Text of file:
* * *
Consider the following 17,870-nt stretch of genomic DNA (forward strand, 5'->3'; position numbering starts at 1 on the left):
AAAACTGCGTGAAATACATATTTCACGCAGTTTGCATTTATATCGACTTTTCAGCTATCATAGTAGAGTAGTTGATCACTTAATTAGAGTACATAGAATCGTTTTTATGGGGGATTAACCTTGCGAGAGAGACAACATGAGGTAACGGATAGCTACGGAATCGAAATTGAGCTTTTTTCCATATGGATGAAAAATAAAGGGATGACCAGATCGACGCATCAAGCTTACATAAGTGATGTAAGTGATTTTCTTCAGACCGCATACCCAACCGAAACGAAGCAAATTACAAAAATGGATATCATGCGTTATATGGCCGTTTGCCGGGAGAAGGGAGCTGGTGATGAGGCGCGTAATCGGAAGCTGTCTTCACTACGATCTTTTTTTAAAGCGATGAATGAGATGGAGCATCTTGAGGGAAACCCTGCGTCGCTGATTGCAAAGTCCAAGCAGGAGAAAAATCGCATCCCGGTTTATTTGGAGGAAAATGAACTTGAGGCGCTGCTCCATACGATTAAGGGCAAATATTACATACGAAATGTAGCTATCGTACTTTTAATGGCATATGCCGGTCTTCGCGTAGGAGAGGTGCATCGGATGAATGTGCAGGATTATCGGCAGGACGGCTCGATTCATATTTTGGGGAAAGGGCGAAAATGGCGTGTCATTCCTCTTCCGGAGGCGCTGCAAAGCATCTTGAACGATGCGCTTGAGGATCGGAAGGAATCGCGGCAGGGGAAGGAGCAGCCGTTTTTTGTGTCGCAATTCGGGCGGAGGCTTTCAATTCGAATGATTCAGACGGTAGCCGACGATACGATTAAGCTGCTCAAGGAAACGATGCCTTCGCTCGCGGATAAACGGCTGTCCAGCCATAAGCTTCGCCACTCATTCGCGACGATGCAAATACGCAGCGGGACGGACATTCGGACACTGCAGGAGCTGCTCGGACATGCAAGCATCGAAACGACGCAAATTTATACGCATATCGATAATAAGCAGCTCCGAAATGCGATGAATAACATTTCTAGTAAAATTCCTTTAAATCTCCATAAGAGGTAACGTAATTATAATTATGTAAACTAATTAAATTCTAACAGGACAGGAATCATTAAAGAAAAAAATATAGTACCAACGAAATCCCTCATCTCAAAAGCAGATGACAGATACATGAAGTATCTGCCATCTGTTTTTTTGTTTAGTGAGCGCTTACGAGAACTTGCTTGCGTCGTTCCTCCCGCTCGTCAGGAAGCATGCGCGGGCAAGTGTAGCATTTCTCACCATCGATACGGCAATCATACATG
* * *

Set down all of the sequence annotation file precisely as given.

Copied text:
Consider the following 17,870-nt stretch of genomic DNA (forward strand, 5'->3'; position numbering starts at 1 on the left):
AAAACTGCGTGAAATACATATTTCACGCAGTTTGCATTTATATCGACTTTTCAGCTATCATAGTAGAGTAGTTGATCACTTAATTAGAGTACATAGAATCGTTTTTATGGGGGATTAACCTTGCGAGAGAGACAACATGAGGTAACGGATAGCTACGGAATCGAAATTGAGCTTTTTTCCATATGGATGAAAAATAAAGGGATGACCAGATCGACGCATCAAGCTTACATAAGTGATGTAAGTGATTTTCTTCAGACCGCATACCCAACCGAAACGAAGCAAATTACAAAAATGGATATCATGCGTTATATGGCCGTTTGCCGGGAGAAGGGAGCTGGTGATGAGGCGCGTAATCGGAAGCTGTCTTCACTACGATCTTTTTTTAAAGCGATGAATGAGATGGAGCATCTTGAGGGAAACCCTGCGTCGCTGATTGCAAAGTCCAAGCAGGAGAAAAATCGCATCCCGGTTTATTTGGAGGAAAATGAACTTGAGGCGCTGCTCCATACGATTAAGGGCAAATATTACATACGAAATGTAGCTATCGTACTTTTAATGGCATATGCCGGTCTTCGCGTAGGAGAGGTGCATCGGATGAATGTGCAGGATTATCGGCAGGACGGCTCGATTCATATTTTGGGGAAAGGGCGAAAATGGCGTGTCATTCCTCTTCCGGAGGCGCTGCAAAGCATCTTGAACGATGCGCTTGAGGATCGGAAGGAATCGCGGCAGGGGAAGGAGCAGCCGTTTTTTGTGTCGCAATTCGGGCGGAGGCTTTCAATTCGAATGATTCAGACGGTAGCCGACGATACGATTAAGCTGCTCAAGGAAACGATGCCTTCGCTCGCGGATAAACGGCTGTCCAGCCATAAGCTTCGCCACTCATTCGCGACGATGCAAATACGCAGCGGGACGGACATTCGGACACTGCAGGAGCTGCTCGGACATGCAAGCATCGAAACGACGCAAATTTATACGCATATCGATAATAAGCAGCTCCGAAATGCGATGAATAACATTTCTAGTAAAATTCCTTTAAATCTCCATAAGAGGTAACGTAATTATAATTATGTAAACTAATTAAATTCTAACAGGACAGGAATCATTAAAGAAAAAAATATAGTACCAACGAAATCCCTCATCTCAAAAGCAGATGACAGATACATGAAGTATCTGCCATCTGTTTTTTTGTTTAGTGAGCGCTTACGAGAACTTGCTTGCGTCGTTCCTCCCGCTCGTCAGGAAGCATGCGCGGGCAAGTGTAGCATTTCTCACCATCGATACGGCAATCATACATG